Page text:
Then, he pulls out a Philips Wouwerman.  “This came from the collection of Catherine the Great, was once in the Hermitage.”  He also has an Aelbert Cuyp, of the conversion of St. Paul, and one of Salmon von Ruysdael’s great masterpieces, Nijmegen, a rever view of a small, Dutch town.  Not to mention the Meindert Hobbema landscape of a farm between two roads, the Jan van Goyen beach scene, a superior example of that artist’s work, a David Teniers the Younger of an alchemist’s lab with an iguana hanging from the ceiling, and a lovely, almost unearthly Philips Konick landscape.  “Sir John (meaning Sir John Pope-Hennessey, consultive chairman of the department of European painting at the Metropolitan Museum) likes to hang this one next to the Met’s,” says Guterman, a frequent lender to that institution.

Overwhelmed by all this, I started wondering what it means.  Walter Liedtke, curator of Dutch and Flemish painting at the Metropolitan, and a person whose opinion Guterman respects, recently helped put the collection in perspective.  “Guterman never buys a painting for the name alone,” he began, “and he’ll never buy anything he doesn’t feel comfortable hanging in his house.”  Apparently, there had been a painting that frightened the children – it went.  Liedtke walked me into the Met’s galleries and stopped in front a painting by Daniel Thievaert entitled The Laborer of Gibea offering Hospitality to the Levite and his Wife – one of Guterman’s.  “Guterman always wants the best he can find of a painter’s work, and there are only three or four other known Thievaerts.  We also have on loan a painting of his by Jan Victors, of Ruth and Naomi.” But what’s so special about these paintings?  “It’s highly unusual for a private collector to own history paintings – most people think of Dutch art as landscape and portraiture.  Scholars look high and low for the history material as a corrective measure to how Dutch and Flemish art is viewed.  The Thievaert was turned down by London’s National Gallery – they couldn’t see the signature at the time, and probably didn’t know what they had.”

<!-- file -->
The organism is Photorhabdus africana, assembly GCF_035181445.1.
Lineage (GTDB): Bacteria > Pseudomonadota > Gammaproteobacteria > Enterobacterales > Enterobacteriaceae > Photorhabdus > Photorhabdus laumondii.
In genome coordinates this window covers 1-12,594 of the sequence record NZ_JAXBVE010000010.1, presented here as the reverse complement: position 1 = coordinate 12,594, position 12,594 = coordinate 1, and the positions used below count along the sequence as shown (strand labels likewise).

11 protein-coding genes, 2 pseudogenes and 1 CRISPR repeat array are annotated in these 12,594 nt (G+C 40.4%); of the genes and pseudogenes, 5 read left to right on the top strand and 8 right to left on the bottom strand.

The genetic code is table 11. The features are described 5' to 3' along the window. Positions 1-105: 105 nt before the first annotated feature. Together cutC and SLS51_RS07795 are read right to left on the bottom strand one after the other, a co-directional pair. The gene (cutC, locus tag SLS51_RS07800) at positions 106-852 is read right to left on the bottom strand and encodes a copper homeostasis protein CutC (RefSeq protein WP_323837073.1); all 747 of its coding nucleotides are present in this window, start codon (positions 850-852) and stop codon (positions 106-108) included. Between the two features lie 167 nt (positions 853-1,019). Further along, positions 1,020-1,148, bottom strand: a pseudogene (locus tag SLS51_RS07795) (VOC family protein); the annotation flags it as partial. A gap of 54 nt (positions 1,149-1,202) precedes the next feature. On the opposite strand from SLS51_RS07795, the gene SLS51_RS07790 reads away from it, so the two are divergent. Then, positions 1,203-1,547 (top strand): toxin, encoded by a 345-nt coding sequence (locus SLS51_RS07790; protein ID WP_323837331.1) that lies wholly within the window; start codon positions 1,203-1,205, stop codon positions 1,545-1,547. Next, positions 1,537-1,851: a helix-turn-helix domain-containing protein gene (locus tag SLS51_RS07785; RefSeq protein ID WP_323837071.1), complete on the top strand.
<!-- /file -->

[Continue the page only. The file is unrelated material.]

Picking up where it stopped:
And how does Guterman’s collection stand in relation to other collection of its kind?  “Saul Steinberg’s paintings are different from what Guterman has,” continued Liedtke.  “Steinberg’s taste is wonderful – large, colorful figurative – he likes those Caravaggesque things and has a strong Flemish bent.  But Guterman’s collection, mostly Dutch with some Flemish, has a broader depth and vision.”  And Edward Carter in Los Angeles?  “Carter also has a fine collection of Dutch and Flemish paintings, but he’s buying according to what the Los Angeles County Museum needs.  Guterman on the other hand, purchases fine paintings even if the artist’s name is somewhat obscure, simply because they are find paintings and appeal to him.  Carter’s collection is more restricted, again, to landscape andf portraiture.”

I thought about this as Guterman and I moved from the study down a long hall towards the addition to his house created, as stated earlier, in the image of the baronial Frick.  The first view of the space, even in an unfinished state, is breath-taking – an upper gallery wraps around the entire room, which is dominated by a long, curved center skylight and floor-to-ceiling windows.  The larger paintings can be accommodated sownstairs and the smaller paintings above.  There’s a feeling of classical harmony – repeating arches, columns, doorways – almost like a Renaissance church.  “I built this for us (meaning his family) and for no other reason,” says Guterman.  During the day, the lighting is all natural; an at night, a computerized lighting system (which the lighting consultants used by the National Gallery in Washington helped devise) takes over – even in the skylight.  Humidity control is also computerized.

The building was designed by the Hanover Design Group (Guterman’s company) under the direction of Shelley Azapian.  Guterman has the same sense of detail and perfection here tht he has when talking business or about his paintings.  “Look at the windows,” he said, as we walked up a wide staircase to a landing just below the upper gallery.”  All this work was done by a small company in Connecticut called Strobel,” he continued, pointing to the fine metal, wood and glass work.  “He did the doors too, which are all flashed so there will never be a problem with water.”  The first floor is 14 feet high, and the molding on the upper level is designed to be in harmony with the smaller paintings.  “We have 150 lights in this room, and the windows are inset so drapery can hand unencumbered,” said Guterman, “and you can see our grounds from all sides.”  There are also details in Carrara marble, and the walls have been made so there is no need of visible support for the paintings.  The gallery also has a number of carved wooded columns (“Creative woodworking,” says Guterman) and a full-size industrial kitchen below – just in case dinners are held there.  “My wife thought our other kitchen was too far away,” he explained.